More than one in three teenagers in Australia drink at least two of these unhealthy drinks a day.
The Children’s Hospital at Westmead paediatric sleep expert Dr Chris Seton found in a survey that some kids are consuming the equivalent of 10 cups of instant coffee a day, reports News corp.
Researchers have found kids start consuming energy drinks around ten years of age and they have been linked to headaches, sleeping difficulties and heart palpitations and the US FDA is investigating 18 deaths linked to the drinks.
There were 300 calls relating to caffeinated energy drinks made to the NSW Poisons Information Centre between 2004 and 2010, 128 of which resulted in hospitalisation.
Dr Seton says he is being called in to advise schools on how to manage sleep deprivation problems in teens that he links to energy drinks and technology and he is backing a ban on sales to under 18s.
The Australian Dental Association and the Obesity Coalition and the CWA want energy drink sales to children banned, claiming they are as bad if not worse than soft drinks.
The Heart Foundation, Diabetes Australia and Cancer Council Australia want them taxed to discourage consumption.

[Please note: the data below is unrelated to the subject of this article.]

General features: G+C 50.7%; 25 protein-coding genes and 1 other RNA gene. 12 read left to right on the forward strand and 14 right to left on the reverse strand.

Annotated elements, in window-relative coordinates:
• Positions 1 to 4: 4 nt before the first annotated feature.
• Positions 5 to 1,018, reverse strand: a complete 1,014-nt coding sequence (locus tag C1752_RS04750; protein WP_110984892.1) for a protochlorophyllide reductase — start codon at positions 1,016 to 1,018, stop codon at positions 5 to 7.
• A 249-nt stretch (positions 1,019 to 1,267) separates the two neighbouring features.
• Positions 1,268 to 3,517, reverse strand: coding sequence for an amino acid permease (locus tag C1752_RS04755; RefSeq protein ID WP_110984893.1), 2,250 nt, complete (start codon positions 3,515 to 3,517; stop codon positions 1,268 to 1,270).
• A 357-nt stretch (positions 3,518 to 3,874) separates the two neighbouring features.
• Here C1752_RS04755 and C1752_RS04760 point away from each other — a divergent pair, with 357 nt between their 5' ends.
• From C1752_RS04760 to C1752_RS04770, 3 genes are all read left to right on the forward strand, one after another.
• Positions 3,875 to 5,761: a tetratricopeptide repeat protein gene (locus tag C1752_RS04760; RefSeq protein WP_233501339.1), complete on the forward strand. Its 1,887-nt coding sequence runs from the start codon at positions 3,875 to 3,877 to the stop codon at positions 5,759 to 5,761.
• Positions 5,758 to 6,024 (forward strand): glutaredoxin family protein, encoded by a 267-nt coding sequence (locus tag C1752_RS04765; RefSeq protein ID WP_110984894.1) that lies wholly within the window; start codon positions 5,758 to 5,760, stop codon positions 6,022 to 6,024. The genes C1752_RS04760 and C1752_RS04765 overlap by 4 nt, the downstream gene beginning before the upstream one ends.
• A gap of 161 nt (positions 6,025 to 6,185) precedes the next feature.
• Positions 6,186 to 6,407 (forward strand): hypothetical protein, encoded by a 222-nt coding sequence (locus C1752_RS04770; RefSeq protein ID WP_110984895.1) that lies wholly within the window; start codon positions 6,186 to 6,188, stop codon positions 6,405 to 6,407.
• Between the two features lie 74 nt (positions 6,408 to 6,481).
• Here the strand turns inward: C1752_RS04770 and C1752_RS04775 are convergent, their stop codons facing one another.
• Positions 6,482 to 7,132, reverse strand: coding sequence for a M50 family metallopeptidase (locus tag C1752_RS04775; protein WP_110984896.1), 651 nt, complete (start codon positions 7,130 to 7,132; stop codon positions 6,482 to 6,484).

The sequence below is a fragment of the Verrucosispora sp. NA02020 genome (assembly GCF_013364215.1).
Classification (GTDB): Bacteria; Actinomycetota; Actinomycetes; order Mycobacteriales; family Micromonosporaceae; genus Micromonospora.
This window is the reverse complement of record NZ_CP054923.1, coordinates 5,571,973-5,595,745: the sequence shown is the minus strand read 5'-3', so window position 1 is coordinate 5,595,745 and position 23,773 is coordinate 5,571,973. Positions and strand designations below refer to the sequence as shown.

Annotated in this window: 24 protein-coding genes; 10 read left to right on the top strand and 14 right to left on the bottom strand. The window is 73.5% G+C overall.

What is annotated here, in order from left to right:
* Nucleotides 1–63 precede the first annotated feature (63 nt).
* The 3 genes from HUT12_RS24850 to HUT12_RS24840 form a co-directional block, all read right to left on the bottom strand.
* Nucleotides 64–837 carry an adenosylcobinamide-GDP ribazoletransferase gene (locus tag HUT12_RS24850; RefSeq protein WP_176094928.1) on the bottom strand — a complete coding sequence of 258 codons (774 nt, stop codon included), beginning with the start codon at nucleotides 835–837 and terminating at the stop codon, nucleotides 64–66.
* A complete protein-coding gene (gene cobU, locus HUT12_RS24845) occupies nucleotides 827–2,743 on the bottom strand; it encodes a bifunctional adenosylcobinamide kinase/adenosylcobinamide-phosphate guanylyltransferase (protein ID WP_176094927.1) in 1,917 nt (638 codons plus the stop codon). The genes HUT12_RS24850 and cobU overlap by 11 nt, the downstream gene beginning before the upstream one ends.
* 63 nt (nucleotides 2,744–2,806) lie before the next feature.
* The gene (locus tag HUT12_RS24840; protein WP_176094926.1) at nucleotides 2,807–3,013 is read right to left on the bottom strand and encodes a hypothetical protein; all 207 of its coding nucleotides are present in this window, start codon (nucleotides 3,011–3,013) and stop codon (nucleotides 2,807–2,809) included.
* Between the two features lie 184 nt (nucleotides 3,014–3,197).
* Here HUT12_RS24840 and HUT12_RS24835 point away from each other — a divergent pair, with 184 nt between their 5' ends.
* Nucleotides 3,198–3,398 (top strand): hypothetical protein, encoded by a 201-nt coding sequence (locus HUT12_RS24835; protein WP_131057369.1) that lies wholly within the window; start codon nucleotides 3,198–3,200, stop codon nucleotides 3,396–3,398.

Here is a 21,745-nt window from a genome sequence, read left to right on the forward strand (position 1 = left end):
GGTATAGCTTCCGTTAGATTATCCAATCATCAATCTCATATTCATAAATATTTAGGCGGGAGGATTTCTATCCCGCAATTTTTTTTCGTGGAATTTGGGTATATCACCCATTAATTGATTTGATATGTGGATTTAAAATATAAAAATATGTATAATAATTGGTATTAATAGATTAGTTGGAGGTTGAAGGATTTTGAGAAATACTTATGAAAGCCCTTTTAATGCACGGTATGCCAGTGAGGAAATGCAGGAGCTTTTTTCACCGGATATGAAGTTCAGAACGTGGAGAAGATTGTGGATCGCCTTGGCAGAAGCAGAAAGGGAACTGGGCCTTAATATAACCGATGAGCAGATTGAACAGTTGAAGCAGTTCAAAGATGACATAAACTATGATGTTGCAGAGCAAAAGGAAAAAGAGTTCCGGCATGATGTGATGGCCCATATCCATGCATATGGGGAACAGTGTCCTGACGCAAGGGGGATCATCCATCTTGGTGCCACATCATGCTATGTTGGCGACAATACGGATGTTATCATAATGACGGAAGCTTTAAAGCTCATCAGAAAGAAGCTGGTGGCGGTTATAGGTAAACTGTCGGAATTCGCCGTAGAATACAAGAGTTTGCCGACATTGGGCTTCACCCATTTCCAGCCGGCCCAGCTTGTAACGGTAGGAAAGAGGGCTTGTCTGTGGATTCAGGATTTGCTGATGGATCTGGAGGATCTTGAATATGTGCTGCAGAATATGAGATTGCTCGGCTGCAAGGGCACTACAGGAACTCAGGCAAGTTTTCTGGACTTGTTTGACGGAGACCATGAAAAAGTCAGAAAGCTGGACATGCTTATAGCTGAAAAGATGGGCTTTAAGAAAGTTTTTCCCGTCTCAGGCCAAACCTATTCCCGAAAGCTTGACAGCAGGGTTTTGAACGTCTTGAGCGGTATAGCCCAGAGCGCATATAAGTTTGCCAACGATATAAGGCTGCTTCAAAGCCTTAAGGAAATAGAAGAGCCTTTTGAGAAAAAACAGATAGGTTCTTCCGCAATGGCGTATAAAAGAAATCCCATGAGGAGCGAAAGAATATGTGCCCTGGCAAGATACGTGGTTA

Insomnia is one of the better known side effects of excess caffeine intake.
Others include increased anxiety, panic attacks, high blood pressure, bowel irritability and cardiac arrhythmia, according to WA Health’s deputy chief health officer Andy Robertson.
Celebrity chef Jamie Oliver calls for a global ban on the sale of the caffeine-laden drinks to under 16s claiming schoolkids are dangerously addicted to energy drinks, with some consuming more than two litres per day.
Last year a British teen, who suffered two miscarriages which she attributes to energy drinks, took to Facebook in a plea for others to not make the same mistakes she has. Read more – “Energy drinks caused my miscarriage”.
Do you allow your older children to consume energy drinks? Have you warned them of the dangers?
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